Photo: Houssam Shbaro/Anadolu Agency via Getty Images

Beirut residents are still clearing rubble from streets that appear war-torn, days after a blast that shocked the country and horrified the world.

Why it matters: The explosion is likely to accelerate a painful cycle Lebanon was already living through — discontent, economic distress, and emigration.

The big picture: Lebanon was already undergoing a massive financial crisis, deepening coronavirus outbreak, and political instability following months of protests. It was also recovering from devastating wildfires last year.

  • The economic crisis had left 75% of Lebanese in need of aid, 33% unemployed, and 15% — one million people — below the poverty line, BBC reports.
  • Lebanon already had among the lowest life satisfaction levels in the world, wedged between Zimbabwe and Afghanistan, according to Gallup.
  • Add to that an explosion which killed over 150 people, injured more than 5,000 and left as many as 300,000 homeless in a matter of minutes.

Where things stand: While countries such as France have offered to help, it's unlikely the international community can truly come to Lebanon's rescue — financially or otherwise — during a pandemic that is sapping most attention and resources.

  • Lebanon's middle class has been outraged by the government negligence that allowed 2,750 tons of ammonium nitrate to be unsafely stored in the city's port for six years, and by a "slow and ineffective rescue effort," The Wall Street Journal reports.
  • Blame-shifting and an unwillingness to allow international experts to lead an investigation into the explosion are doing little to restore confidence.

Between the lines: There is general agreement in Lebanon that the political ruling class is corrupt, the Middle East Institute's Hassan Mneimneh tells Axios.

  • As the dust settles in Beirut, there will likely be more protests calling for "the fall of the regime."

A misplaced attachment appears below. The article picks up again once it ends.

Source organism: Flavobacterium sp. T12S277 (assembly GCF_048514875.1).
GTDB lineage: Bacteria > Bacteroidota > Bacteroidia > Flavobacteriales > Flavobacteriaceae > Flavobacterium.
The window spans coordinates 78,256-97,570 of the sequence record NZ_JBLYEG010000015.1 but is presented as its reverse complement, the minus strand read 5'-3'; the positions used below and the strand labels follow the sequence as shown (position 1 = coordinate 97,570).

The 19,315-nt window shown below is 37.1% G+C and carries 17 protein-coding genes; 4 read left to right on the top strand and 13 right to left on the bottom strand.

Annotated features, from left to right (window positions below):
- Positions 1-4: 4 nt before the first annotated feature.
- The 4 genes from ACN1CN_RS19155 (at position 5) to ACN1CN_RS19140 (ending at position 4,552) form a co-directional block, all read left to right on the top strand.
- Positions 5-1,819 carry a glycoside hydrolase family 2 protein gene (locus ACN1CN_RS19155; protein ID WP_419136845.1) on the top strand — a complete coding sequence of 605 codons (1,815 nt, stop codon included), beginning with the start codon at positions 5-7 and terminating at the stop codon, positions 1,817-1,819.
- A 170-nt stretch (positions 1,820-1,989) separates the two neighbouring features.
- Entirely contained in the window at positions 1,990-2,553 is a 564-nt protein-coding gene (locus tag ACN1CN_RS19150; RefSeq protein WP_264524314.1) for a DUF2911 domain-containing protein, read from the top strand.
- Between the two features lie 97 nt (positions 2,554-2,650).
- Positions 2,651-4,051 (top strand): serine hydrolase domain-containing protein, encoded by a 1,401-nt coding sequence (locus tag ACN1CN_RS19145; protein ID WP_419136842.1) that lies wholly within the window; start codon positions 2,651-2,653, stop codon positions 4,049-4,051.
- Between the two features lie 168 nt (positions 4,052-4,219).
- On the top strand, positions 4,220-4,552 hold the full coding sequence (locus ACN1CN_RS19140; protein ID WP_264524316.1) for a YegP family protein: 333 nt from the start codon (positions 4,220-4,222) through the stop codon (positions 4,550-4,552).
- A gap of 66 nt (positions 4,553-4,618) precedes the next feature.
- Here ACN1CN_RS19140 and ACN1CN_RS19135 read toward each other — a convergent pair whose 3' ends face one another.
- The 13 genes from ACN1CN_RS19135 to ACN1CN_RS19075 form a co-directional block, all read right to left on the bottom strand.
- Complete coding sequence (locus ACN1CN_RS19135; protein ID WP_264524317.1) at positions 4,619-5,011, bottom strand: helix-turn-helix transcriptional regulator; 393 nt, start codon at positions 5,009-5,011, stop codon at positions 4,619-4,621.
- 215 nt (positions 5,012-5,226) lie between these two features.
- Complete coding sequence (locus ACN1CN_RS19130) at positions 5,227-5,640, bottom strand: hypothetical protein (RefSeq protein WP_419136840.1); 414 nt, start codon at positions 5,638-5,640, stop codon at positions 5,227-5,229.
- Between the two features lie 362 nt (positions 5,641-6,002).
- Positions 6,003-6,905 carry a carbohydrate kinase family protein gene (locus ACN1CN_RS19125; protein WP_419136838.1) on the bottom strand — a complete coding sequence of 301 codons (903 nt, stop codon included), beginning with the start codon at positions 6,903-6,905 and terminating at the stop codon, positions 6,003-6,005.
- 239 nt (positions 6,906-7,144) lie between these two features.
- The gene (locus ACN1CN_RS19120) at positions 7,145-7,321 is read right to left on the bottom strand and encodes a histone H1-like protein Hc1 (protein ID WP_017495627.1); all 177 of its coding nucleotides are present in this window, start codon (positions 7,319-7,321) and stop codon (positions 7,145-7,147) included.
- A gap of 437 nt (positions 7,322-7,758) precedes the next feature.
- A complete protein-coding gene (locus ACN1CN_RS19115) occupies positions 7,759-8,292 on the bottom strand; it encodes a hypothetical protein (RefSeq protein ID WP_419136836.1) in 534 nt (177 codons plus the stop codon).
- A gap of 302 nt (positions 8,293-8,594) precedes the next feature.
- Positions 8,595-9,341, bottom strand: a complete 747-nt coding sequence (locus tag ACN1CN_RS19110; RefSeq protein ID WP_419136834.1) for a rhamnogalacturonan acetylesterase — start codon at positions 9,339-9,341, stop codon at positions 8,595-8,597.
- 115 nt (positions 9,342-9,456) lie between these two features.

• Yes, but: "As dramatic as this event is, it does not seem to be a break from the cycle of trauma," Mneimeh says.

What to watch: Educated younger Lebanese, already struggling with high unemployment, are likely to head West in search of employment, Mneimeh says.

  • Many have the skills and means to find work outside of Lebanon. That could drive a brain drain just as Beirut and Lebanon are attempting to rebuild.
  • Financially, foreign governments have said they will provide Lebanon with short-term aid, but many will be cautious in dealing with a government that is notoriously corrupt and associated with Hezbollah, per the Journal.
  • The International Monetary Fund and the Trump administration have already said they'll oppose a $5 billion bailout Lebanon is seeking absent major economic overhauls.

The bottom line: The chances of "organizing something constructive" in the aftermath of the explosion appear low, according to Mneimneh.

  • "The prospects for Lebanon are still very grim," he says.

Go deeper

Aug 12, 2020 - World

Lebanon reports coronavirus record: UN warns Beirut blast may drive cases higher

Protesters commemorate on Tuesday the victims of Beirut's Aug. 4 port explosion, which killed at least 158 people and injured some 6,000 others. Photo: Marwan Naamani/Picture Alliance via Getty Images

Lebanon reported on Tuesday seven deaths from COVID-19 and a record 309 new cases, taking the total number of infections to over 7,100.

Why it matters: World Organization official Tarik Jarasevic told a UN briefing in Geneva Tuesday that the displacement of some 300,000 people from the deadly explosion in Beirut's port could lead to a surge in cases. A UN report warns the emergency "has caused many COVID-19 precautionary measures to be relaxed, raising the prospects of even higher transmission rates and a large caseload in coming weeks," Reuters notes.

Updated Sep 28, 2020 - Health

World coronavirus updates

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Data: The Center for Systems Science and Engineering at Johns Hopkins; Map: Axios Visuals

India became on Monday the second country after the U.S. to surpass 6 million cases.

By the numbers: Globally, nearly 997,800 people have died from COVID-19 and over 33 million have tested positive, Johns Hopkins data shows.

Trump's 2 chilling debate warnings

Photo: Morry Gash/Pool via Getty Images

One of the few groups in America with anything to celebrate after last night's loud, ugly, rowdy presidential "debate" was the violent, far-right Proud Boys, after President Trump pointedly refused to condemn white supremacist groups.

Why it matters: This was a for-the-history-books moment in a debate that was mostly headache-inducing noise. Trump failed to condemn racist groups after four months when millions marched for racial justice in the country's largest wave of activism in half a century.